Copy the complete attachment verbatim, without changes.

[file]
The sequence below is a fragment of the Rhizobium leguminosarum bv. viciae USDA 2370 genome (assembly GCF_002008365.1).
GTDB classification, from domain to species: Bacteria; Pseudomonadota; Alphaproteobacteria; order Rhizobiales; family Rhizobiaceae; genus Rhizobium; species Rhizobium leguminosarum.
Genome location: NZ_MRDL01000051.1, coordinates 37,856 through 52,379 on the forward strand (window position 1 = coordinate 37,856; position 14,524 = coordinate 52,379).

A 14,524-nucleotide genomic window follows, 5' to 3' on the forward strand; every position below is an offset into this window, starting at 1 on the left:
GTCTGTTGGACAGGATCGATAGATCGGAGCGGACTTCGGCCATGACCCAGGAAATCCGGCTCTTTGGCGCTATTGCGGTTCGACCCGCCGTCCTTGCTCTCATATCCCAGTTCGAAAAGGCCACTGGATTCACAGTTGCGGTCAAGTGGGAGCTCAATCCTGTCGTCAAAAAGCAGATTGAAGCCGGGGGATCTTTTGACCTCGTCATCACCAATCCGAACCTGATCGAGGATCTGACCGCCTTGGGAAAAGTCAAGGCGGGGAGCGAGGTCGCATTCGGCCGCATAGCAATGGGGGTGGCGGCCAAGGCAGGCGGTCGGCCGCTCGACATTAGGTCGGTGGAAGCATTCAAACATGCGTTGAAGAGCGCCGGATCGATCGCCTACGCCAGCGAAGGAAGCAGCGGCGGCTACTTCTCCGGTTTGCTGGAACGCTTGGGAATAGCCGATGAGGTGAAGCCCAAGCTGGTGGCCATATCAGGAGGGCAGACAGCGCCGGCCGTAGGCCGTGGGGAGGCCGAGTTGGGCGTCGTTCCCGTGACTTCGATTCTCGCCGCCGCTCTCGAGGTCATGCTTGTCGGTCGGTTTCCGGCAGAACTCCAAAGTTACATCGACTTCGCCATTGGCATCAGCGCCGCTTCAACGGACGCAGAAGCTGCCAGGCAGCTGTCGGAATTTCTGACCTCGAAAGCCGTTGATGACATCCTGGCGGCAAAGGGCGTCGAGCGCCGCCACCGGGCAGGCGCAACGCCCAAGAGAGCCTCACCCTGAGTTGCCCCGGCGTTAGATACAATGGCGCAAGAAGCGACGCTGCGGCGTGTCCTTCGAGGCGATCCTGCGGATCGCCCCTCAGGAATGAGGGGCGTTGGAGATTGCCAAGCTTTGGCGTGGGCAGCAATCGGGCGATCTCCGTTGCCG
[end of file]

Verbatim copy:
The sequence below is a fragment of the Rhizobium leguminosarum bv. viciae USDA 2370 genome (assembly GCF_002008365.1).
GTDB classification, from domain to species: Bacteria; Pseudomonadota; Alphaproteobacteria; order Rhizobiales; family Rhizobiaceae; genus Rhizobium; species Rhizobium leguminosarum.
Genome location: NZ_MRDL01000051.1, coordinates 37,856 through 52,379 on the forward strand (window position 1 = coordinate 37,856; position 14,524 = coordinate 52,379).

A 14,524-nucleotide genomic window follows, 5' to 3' on the forward strand; every position below is an offset into this window, starting at 1 on the left:
GTCTGTTGGACAGGATCGATAGATCGGAGCGGACTTCGGCCATGACCCAGGAAATCCGGCTCTTTGGCGCTATTGCGGTTCGACCCGCCGTCCTTGCTCTCATATCCCAGTTCGAAAAGGCCACTGGATTCACAGTTGCGGTCAAGTGGGAGCTCAATCCTGTCGTCAAAAAGCAGATTGAAGCCGGGGGATCTTTTGACCTCGTCATCACCAATCCGAACCTGATCGAGGATCTGACCGCCTTGGGAAAAGTCAAGGCGGGGAGCGAGGTCGCATTCGGCCGCATAGCAATGGGGGTGGCGGCCAAGGCAGGCGGTCGGCCGCTCGACATTAGGTCGGTGGAAGCATTCAAACATGCGTTGAAGAGCGCCGGATCGATCGCCTACGCCAGCGAAGGAAGCAGCGGCGGCTACTTCTCCGGTTTGCTGGAACGCTTGGGAATAGCCGATGAGGTGAAGCCCAAGCTGGTGGCCATATCAGGAGGGCAGACAGCGCCGGCCGTAGGCCGTGGGGAGGCCGAGTTGGGCGTCGTTCCCGTGACTTCGATTCTCGCCGCCGCTCTCGAGGTCATGCTTGTCGGTCGGTTTCCGGCAGAACTCCAAAGTTACATCGACTTCGCCATTGGCATCAGCGCCGCTTCAACGGACGCAGAAGCTGCCAGGCAGCTGTCGGAATTTCTGACCTCGAAAGCCGTTGATGACATCCTGGCGGCAAAGGGCGTCGAGCGCCGCCACCGGGCAGGCGCAACGCCCAAGAGAGCCTCACCCTGAGTTGCCCCGGCGTTAGATACAATGGCGCAAGAAGCGACGCTGCGGCGTGTCCTTCGAGGCGATCCTGCGGATCGCCCCTCAGGAATGAGGGGCGTTGGAGATTGCCAAGCTTTGGCGTGGGCAGCAATCGGGCGATCTCCGTTGCCG